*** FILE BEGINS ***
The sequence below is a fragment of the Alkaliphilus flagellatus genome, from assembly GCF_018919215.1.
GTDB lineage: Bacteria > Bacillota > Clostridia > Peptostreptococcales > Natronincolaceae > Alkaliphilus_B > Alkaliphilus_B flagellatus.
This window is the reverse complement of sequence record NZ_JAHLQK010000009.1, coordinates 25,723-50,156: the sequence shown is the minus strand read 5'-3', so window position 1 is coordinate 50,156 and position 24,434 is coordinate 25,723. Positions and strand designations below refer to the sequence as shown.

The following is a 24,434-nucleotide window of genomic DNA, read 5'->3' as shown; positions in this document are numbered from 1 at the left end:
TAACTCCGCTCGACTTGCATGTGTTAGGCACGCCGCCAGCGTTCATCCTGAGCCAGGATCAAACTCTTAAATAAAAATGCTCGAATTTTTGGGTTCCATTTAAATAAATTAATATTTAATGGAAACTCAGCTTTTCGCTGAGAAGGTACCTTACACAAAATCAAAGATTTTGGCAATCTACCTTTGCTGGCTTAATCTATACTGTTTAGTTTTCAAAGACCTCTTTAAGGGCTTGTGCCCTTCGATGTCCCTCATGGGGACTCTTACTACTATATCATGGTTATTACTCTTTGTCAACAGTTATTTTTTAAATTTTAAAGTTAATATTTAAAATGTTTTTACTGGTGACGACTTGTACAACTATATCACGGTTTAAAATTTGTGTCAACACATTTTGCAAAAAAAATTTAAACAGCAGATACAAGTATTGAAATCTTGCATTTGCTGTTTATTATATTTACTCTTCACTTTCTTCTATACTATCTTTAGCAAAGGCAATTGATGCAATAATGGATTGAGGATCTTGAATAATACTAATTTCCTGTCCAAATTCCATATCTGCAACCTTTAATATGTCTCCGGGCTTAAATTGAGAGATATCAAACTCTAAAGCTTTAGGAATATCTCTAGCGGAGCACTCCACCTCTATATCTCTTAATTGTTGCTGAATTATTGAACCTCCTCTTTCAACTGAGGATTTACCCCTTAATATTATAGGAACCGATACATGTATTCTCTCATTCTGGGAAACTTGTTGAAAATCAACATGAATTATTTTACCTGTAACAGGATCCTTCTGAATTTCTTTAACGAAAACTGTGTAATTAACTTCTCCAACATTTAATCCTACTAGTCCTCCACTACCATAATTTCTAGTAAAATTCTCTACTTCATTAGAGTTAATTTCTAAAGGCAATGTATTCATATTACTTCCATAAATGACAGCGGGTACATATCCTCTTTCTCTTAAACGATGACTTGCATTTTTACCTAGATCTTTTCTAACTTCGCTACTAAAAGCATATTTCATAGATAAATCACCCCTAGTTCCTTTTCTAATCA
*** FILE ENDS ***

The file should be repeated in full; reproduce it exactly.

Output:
The sequence below is a fragment of the Alkaliphilus flagellatus genome, from assembly GCF_018919215.1.
GTDB lineage: Bacteria > Bacillota > Clostridia > Peptostreptococcales > Natronincolaceae > Alkaliphilus_B > Alkaliphilus_B flagellatus.
This window is the reverse complement of sequence record NZ_JAHLQK010000009.1, coordinates 25,723-50,156: the sequence shown is the minus strand read 5'-3', so window position 1 is coordinate 50,156 and position 24,434 is coordinate 25,723. Positions and strand designations below refer to the sequence as shown.

The following is a 24,434-nucleotide window of genomic DNA, read 5'->3' as shown; positions in this document are numbered from 1 at the left end:
TAACTCCGCTCGACTTGCATGTGTTAGGCACGCCGCCAGCGTTCATCCTGAGCCAGGATCAAACTCTTAAATAAAAATGCTCGAATTTTTGGGTTCCATTTAAATAAATTAATATTTAATGGAAACTCAGCTTTTCGCTGAGAAGGTACCTTACACAAAATCAAAGATTTTGGCAATCTACCTTTGCTGGCTTAATCTATACTGTTTAGTTTTCAAAGACCTCTTTAAGGGCTTGTGCCCTTCGATGTCCCTCATGGGGACTCTTACTACTATATCATGGTTATTACTCTTTGTCAACAGTTATTTTTTAAATTTTAAAGTTAATATTTAAAATGTTTTTACTGGTGACGACTTGTACAACTATATCACGGTTTAAAATTTGTGTCAACACATTTTGCAAAAAAAATTTAAACAGCAGATACAAGTATTGAAATCTTGCATTTGCTGTTTATTATATTTACTCTTCACTTTCTTCTATACTATCTTTAGCAAAGGCAATTGATGCAATAATGGATTGAGGATCTTGAATAATACTAATTTCCTGTCCAAATTCCATATCTGCAACCTTTAATATGTCTCCGGGCTTAAATTGAGAGATATCAAACTCTAAAGCTTTAGGAATATCTCTAGCGGAGCACTCCACCTCTATATCTCTTAATTGTTGCTGAATTATTGAACCTCCTCTTTCAACTGAGGATTTACCCCTTAATATTATAGGAACCGATACATGTATTCTCTCATTCTGGGAAACTTGTTGAAAATCAACATGAATTATTTTACCTGTAACAGGATCCTTCTGAATTTCTTTAACGAAAACTGTGTAATTAACTTCTCCAACATTTAATCCTACTAGTCCTCCACTACCATAATTTCTAGTAAAATTCTCTACTTCATTAGAGTTAATTTCTAAAGGCAATGTATTCATATTACTTCCATAAATGACAGCGGGTACATATCCTCTTTCTCTTAAACGATGACTTGCATTTTTACCTAGATCTTTTCTAACTTCGCTACTAAAAGCATATTTCATAGATAAATCACCCCTAGTTCCTTTTCTAATCA